Wednesday, August 10, 2011

Words of Wisdom to Keep You Writing


Ever wonder what it takes to be a successful writer? Wish someone would share that knowledge with you?

I did. Then Mary Jo Scheibl, whose self-professed goal is to be a wise woman, spoke to the Milwaukee Chapter of Wisconsin Romance Writers. Her words inspired me and I think they’ll encourage you too. She’s my guest today.





I’ll admit it. I’m one of those writers “who’s been writing forever.”

If I look at the fact that I’m now published, I must admit it’s taken me 50 some years. :-) But who wants to admit to that? Once I put serious effort into marketing what I was writing along with writing, I’ll admit I’m an “almost instant” success with getting a contract after 6 years. During those years, I had many times when I was “almost there.” Then something would change the outcome. Always that outcome was beyond my control. Sound familiar?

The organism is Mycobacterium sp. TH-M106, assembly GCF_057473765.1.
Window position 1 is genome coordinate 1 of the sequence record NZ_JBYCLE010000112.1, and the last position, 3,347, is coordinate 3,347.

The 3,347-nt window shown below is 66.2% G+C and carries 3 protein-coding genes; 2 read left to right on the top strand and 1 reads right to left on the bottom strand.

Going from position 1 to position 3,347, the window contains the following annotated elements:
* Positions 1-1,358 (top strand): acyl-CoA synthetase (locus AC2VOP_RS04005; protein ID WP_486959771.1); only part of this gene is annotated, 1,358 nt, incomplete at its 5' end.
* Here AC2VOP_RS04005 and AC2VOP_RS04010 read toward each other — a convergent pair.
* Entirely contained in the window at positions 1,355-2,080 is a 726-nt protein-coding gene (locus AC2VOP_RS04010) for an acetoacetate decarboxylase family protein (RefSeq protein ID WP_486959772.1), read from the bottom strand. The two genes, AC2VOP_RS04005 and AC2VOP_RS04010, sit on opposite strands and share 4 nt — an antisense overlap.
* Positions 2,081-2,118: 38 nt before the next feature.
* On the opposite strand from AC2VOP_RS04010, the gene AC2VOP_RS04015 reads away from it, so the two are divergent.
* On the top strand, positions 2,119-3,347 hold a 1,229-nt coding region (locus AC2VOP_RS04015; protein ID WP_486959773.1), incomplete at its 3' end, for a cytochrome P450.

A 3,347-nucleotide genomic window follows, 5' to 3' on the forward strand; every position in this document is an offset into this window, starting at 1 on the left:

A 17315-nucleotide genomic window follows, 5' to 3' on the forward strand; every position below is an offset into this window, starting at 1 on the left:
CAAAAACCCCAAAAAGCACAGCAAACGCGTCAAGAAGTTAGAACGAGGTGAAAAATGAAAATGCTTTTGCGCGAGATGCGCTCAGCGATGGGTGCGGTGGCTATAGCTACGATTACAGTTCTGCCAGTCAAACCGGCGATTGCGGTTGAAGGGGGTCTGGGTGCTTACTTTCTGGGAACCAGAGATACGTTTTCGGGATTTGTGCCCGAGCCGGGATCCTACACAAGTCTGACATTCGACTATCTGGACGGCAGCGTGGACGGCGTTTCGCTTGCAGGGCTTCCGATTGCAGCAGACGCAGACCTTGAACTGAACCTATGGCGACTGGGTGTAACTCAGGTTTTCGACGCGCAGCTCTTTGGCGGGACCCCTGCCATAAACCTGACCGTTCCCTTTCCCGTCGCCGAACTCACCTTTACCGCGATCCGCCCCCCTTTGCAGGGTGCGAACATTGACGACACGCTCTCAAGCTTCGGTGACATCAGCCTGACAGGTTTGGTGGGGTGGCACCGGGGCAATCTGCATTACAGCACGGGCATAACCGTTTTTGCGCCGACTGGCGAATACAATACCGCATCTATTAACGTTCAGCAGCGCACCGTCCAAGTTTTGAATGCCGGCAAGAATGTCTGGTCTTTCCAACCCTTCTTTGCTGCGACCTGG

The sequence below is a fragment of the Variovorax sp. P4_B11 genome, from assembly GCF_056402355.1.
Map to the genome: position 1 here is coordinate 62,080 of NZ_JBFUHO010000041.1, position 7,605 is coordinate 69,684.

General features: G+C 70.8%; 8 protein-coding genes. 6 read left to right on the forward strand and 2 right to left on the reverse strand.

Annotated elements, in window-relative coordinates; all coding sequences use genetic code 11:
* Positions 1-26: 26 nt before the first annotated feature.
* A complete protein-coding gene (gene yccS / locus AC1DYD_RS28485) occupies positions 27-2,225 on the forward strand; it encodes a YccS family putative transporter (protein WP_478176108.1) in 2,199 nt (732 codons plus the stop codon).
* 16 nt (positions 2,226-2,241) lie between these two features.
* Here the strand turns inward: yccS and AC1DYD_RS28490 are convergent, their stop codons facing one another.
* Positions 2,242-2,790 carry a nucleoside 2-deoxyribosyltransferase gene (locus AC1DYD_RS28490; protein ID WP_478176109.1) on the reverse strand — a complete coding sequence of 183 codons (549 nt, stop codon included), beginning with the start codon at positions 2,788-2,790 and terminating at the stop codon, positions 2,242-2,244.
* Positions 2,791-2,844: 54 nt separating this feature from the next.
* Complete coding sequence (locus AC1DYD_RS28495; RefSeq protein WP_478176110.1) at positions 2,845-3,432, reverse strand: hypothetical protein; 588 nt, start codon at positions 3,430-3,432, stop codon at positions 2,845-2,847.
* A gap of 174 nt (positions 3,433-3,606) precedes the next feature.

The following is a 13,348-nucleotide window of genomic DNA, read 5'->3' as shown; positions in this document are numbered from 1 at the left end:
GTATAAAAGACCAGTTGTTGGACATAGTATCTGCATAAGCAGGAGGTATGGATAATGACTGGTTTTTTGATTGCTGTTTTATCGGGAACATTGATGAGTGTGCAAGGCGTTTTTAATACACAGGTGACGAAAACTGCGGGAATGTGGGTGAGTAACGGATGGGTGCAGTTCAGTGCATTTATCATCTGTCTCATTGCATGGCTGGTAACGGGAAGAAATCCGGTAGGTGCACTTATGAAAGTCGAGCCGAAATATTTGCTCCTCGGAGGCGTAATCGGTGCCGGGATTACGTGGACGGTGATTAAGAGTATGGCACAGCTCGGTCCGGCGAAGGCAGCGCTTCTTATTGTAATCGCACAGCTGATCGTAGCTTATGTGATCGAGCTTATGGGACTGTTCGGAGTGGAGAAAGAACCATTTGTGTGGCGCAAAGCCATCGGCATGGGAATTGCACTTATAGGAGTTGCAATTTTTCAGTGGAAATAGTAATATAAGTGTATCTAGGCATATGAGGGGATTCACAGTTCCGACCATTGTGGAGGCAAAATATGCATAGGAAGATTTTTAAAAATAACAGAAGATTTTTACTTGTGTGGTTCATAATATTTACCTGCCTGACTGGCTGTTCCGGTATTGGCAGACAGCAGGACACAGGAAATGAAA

As my hubby would often tell me in those years, one way to be a sure-fire failure was to quit writing. I didn’t give up and I kept writing my stories always looking to improve my craft and skills with each finished manuscript. Along the way, I’ve learned a few things that I know helped me finally get that contract, hold the book in my hand, experience the book win awards.

Since Brenda asked so nicely to share any wisdom I’ve picked up in my journey, and because Brenda loves the number 13, here are some wise bits of mine.




Header by Samulli


Feel free to ask questions or make comments since I’ll keep the explanations brief as Brenda asked.

1. Use your time wisely.
· Know your priorities and what you value.